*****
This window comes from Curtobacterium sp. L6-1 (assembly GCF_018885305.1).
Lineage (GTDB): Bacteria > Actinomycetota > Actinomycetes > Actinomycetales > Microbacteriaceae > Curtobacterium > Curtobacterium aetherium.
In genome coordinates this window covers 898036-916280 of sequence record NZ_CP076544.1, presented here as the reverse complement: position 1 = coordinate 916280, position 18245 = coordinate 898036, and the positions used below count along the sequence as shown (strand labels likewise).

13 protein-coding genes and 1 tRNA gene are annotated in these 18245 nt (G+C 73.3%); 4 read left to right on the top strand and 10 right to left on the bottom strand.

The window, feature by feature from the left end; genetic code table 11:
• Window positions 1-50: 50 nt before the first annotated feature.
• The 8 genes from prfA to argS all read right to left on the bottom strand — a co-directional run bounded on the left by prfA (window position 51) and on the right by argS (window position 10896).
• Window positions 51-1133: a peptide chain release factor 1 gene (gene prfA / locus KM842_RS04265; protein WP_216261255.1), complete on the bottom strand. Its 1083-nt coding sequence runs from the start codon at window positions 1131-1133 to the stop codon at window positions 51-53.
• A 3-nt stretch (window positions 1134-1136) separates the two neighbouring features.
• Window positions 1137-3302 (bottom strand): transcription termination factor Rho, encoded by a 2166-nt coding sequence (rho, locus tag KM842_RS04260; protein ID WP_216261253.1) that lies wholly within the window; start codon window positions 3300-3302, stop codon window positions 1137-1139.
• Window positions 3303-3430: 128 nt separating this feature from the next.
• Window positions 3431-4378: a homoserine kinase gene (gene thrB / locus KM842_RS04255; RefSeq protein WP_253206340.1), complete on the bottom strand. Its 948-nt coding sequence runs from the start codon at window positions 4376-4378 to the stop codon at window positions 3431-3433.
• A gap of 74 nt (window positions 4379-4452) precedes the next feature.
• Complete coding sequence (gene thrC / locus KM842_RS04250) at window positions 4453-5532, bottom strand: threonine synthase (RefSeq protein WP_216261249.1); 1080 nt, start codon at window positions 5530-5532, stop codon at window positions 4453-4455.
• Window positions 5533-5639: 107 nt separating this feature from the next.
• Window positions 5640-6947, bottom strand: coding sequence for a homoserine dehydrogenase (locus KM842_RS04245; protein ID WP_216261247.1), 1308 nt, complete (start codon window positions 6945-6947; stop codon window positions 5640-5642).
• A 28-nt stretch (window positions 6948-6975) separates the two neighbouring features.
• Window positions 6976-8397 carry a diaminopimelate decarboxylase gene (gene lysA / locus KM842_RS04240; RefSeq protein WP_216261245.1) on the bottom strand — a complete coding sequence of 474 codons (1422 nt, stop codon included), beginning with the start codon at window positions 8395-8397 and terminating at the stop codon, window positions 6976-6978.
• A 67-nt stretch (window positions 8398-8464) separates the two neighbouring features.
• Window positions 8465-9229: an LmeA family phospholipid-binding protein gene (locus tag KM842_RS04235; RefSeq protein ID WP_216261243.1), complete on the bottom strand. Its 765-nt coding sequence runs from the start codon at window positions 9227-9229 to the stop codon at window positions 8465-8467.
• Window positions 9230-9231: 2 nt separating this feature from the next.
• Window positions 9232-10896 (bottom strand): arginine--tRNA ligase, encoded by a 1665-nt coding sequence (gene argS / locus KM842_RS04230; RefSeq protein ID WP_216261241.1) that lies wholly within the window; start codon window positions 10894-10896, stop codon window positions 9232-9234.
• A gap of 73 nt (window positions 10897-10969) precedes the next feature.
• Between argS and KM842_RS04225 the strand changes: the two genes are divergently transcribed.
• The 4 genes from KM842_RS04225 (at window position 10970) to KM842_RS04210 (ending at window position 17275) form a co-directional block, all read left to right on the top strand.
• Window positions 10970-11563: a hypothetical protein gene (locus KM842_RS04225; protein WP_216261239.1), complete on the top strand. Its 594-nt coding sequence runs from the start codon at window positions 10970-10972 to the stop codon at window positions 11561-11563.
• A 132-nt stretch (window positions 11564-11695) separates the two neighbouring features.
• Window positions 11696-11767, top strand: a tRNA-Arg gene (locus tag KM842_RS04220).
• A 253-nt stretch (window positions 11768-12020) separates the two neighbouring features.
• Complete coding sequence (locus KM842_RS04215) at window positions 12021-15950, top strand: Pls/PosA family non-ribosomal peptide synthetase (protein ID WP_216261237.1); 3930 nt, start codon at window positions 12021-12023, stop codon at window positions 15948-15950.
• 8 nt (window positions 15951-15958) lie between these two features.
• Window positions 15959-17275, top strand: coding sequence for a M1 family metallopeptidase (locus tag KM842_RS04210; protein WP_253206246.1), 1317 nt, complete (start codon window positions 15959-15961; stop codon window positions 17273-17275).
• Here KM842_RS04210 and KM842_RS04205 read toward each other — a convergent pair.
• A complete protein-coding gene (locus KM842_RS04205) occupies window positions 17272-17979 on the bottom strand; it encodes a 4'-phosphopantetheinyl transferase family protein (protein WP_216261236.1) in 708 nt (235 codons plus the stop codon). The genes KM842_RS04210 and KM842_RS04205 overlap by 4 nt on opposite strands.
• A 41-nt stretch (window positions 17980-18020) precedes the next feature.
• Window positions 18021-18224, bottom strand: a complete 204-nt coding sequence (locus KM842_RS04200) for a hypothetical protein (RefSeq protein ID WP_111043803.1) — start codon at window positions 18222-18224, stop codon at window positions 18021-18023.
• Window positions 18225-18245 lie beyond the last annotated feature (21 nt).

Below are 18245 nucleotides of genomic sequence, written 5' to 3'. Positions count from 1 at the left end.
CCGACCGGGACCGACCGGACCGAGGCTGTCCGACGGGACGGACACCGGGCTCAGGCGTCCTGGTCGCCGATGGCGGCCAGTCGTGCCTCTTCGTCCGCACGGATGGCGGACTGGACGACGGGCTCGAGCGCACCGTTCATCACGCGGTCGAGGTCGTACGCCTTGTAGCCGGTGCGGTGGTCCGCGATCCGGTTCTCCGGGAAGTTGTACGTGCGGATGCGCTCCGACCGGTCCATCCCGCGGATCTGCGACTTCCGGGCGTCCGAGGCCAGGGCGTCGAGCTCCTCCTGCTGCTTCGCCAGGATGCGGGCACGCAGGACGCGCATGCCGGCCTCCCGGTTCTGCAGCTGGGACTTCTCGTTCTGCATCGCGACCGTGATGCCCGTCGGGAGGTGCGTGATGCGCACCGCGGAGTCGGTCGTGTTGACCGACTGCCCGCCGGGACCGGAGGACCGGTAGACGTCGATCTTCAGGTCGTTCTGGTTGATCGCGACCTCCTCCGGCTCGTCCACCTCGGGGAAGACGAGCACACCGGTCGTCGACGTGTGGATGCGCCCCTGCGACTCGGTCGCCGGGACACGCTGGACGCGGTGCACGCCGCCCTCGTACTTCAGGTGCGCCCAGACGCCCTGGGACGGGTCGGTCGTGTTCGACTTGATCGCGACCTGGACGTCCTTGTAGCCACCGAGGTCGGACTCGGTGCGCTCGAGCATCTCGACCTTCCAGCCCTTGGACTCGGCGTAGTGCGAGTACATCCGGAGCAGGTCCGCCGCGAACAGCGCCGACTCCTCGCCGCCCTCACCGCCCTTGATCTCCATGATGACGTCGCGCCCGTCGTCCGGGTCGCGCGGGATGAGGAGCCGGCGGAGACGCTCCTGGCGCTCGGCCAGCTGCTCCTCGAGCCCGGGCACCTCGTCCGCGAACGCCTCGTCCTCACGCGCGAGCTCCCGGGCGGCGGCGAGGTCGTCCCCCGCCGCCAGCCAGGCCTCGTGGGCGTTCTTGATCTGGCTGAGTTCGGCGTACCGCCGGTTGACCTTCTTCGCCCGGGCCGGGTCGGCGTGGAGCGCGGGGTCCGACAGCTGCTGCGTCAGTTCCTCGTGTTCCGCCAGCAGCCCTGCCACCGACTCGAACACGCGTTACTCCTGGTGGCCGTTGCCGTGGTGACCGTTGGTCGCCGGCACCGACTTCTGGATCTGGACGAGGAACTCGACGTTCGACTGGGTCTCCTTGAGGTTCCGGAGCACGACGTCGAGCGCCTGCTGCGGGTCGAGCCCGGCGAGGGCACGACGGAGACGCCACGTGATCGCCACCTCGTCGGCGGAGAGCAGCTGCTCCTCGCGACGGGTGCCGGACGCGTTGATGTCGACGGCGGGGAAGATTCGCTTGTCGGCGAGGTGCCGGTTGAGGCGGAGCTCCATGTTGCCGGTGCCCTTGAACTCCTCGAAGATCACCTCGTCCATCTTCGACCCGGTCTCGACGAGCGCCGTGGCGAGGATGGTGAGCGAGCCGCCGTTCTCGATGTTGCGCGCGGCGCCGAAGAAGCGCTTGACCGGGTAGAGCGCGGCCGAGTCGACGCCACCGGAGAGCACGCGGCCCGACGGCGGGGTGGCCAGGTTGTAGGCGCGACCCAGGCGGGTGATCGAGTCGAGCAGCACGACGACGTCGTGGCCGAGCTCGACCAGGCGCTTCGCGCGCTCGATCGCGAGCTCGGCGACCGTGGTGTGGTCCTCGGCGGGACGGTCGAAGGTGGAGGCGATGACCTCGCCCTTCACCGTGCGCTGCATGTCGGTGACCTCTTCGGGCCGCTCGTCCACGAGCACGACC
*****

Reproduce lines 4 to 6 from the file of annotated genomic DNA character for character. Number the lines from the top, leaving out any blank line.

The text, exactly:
13 protein-coding genes and 1 tRNA gene are annotated in these 18245 nt (G+C 73.3%); 4 read left to right on the top strand and 10 right to left on the bottom strand.

The window, feature by feature from the left end; genetic code table 11:
• Window positions 1-50: 50 nt before the first annotated feature.